français: Mimosa
magyar: Ezüst akácia
italiano: Mimosa
日本語: フサアカシア
Mirandés: Mimosa
polski: Akacja srebrzysta
português: Mimosa
русский: Акация серебристая
svenska: Silverakacia
Türkçe: Gümüşi akasya
中文: 银荆

Acacia dealbata, the silver wattle, blue wattle[3] or mimosa,[4] is a species of flowering plant in the legume family Fabaceae, native to southeastern Australia in New South Wales, Victoria, Tasmania, and the Australian Capital Territory and widely introduced in Mediterranean, warm temperate, and highland tropical landscapes.[5][6]

Acacia Dealbata in autumn in the UK with flower buds visible

It is a fast-growing evergreen tree or shrub growing up to 30 m tall, typically a pioneer species after fire. The leaves are bipinnate, glaucous blue-green to silvery grey, 1–12 cm (occasionally to 17 cm) long and 1–11 cm broad, with 6–30 pairs of pinnae, each pinna divided into 10–68 pairs of leaflets; the leaflets are 0.7–6 mm long and 0.4–1 mm broad. The flowers are produced in large racemose inflorescences made up of numerous smaller globose bright yellow flowerheads of 13–42 individual flowers. The fruit is a flattened pod 2–11.5 cm long and 6–14 mm broad, containing several seeds.[3][7] Trees generally do not live longer than 30 to 40 years, after which in the wild they are succeeded by other species where bushfires are excluded. In moist mountain areas, a white lichen can almost cover the bark, which may contribute to the descriptor "silver". The Latin specific epithet dealbata also means "covered in a white powder".[8]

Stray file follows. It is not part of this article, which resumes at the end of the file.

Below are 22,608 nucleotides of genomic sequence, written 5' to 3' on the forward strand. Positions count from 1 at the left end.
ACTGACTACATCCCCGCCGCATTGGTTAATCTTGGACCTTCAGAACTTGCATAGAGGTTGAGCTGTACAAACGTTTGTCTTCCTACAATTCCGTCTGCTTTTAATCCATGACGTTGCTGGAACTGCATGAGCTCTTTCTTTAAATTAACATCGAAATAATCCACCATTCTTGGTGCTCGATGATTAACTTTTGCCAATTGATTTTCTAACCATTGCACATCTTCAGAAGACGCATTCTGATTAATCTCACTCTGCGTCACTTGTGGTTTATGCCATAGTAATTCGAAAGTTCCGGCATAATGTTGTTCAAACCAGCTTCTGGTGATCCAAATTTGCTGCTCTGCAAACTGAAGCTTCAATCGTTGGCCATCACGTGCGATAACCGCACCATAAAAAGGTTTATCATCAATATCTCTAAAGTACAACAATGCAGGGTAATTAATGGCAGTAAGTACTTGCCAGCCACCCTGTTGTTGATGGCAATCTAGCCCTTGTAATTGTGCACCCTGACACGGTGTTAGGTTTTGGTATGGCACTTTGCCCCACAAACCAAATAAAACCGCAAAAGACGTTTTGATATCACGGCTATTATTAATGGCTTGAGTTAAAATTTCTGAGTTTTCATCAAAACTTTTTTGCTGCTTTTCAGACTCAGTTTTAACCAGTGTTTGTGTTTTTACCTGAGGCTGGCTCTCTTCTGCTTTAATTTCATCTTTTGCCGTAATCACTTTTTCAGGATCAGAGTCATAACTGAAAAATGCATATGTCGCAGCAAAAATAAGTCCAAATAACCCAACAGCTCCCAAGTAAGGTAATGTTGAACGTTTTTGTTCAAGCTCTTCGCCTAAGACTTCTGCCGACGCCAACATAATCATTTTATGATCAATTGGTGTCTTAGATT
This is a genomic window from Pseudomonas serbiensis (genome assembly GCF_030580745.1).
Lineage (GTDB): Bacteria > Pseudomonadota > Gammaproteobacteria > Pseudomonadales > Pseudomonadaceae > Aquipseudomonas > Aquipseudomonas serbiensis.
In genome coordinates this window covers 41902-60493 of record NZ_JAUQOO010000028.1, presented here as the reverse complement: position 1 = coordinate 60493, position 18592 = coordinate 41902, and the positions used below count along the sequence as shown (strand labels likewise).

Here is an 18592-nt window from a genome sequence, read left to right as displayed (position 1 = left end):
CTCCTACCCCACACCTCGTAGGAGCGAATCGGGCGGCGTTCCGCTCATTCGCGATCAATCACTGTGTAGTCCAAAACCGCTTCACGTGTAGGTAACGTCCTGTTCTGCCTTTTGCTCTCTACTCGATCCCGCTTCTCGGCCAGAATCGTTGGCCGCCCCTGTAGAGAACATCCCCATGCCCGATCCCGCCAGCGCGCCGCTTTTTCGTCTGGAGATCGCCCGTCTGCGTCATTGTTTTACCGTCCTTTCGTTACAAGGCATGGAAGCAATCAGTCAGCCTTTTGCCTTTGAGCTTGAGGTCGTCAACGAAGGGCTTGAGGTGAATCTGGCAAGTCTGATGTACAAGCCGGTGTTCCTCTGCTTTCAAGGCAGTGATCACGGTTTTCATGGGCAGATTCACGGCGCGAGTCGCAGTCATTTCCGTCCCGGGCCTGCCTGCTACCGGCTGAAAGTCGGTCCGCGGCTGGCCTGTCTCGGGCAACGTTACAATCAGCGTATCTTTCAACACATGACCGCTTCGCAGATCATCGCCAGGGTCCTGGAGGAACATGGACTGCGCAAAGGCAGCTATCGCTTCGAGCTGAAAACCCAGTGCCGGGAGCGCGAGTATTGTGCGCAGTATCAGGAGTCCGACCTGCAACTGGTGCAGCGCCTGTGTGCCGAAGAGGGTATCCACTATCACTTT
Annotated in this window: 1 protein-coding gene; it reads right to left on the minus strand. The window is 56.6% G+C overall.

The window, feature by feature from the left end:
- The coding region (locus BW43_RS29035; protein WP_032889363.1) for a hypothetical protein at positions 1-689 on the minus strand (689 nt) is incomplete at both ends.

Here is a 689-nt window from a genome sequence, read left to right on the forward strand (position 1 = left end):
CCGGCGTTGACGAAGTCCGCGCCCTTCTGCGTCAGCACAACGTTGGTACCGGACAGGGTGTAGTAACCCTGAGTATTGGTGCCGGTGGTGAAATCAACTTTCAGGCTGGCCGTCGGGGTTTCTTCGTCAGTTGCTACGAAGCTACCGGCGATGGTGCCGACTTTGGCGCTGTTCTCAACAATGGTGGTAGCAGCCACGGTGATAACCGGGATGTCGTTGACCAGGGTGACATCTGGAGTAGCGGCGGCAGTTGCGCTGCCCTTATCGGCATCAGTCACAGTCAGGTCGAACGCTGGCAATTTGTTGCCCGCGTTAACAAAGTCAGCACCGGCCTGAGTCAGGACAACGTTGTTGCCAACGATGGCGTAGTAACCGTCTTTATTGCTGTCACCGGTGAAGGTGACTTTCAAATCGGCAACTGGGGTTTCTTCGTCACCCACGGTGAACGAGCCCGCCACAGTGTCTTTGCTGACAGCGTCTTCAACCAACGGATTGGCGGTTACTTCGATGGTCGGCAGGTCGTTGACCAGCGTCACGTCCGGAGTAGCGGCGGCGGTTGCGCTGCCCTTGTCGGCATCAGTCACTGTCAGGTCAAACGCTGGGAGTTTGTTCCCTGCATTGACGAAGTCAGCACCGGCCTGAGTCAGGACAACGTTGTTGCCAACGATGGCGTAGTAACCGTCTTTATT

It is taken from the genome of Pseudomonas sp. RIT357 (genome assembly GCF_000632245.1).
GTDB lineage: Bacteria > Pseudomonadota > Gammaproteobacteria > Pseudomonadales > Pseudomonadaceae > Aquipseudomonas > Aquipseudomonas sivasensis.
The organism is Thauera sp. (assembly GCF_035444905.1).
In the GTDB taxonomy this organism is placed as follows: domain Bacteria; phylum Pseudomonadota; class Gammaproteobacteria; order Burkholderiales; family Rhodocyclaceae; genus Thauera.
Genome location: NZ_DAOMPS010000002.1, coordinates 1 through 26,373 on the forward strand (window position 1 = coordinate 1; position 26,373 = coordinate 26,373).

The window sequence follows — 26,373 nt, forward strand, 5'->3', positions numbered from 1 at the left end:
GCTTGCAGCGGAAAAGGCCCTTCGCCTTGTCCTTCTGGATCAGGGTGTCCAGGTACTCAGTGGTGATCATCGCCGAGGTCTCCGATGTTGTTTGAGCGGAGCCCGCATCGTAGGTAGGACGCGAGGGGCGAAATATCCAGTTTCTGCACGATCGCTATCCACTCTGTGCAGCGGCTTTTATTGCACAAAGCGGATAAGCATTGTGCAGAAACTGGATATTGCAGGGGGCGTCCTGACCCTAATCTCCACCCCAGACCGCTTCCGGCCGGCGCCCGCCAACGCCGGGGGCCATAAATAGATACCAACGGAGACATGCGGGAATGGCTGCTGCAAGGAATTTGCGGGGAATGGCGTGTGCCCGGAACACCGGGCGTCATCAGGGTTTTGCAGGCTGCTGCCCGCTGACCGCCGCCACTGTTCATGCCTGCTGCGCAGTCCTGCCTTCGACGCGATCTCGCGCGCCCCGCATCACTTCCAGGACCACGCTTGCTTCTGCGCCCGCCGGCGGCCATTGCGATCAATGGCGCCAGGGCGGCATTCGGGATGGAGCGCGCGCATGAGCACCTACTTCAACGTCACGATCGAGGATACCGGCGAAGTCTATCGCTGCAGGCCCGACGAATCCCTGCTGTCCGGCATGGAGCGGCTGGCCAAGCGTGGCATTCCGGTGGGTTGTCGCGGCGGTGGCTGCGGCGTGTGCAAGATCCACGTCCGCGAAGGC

It has been analyzed as containing less than 0.02% alkaloids.[9] It is known to contain enanthic (heptanoic) acid, palmic aldehyde, anisic acid, acetic acid, and phenols.[10][unreliable source?]

Along with other bipinnate wattles, Acacia dealbata is classified in the section Botrycephalae within the subgenus Phyllodineae in the genus Acacia. An analysis of genomic and chloroplast DNA along with morphological characters found that the section is polyphyletic, though the close relationships of many species were unable to be resolved. Acacia dealbata appears to be most closely related to A. mearnsii, A. nanodealbata and A. baileyana.[11]

Some authorities consider A. dealbata to be a variant of Acacia decurrens.[3]

There are two subspecies:[5]

A. dealbata subsp. dealbata. Low to moderate altitudes. Tree to 30 m; leaves mostly 5–12 cm long.
A. dealbata subsp. subalpina Tindale & Kodela. High altitudes in the Snowy Mountains. Shrub to 5 m (rarely 10 m) tall; leaves mostly 1.5–8.5 cm long.

'Kambah Karpet', a cultivar discovered at the Kambah Village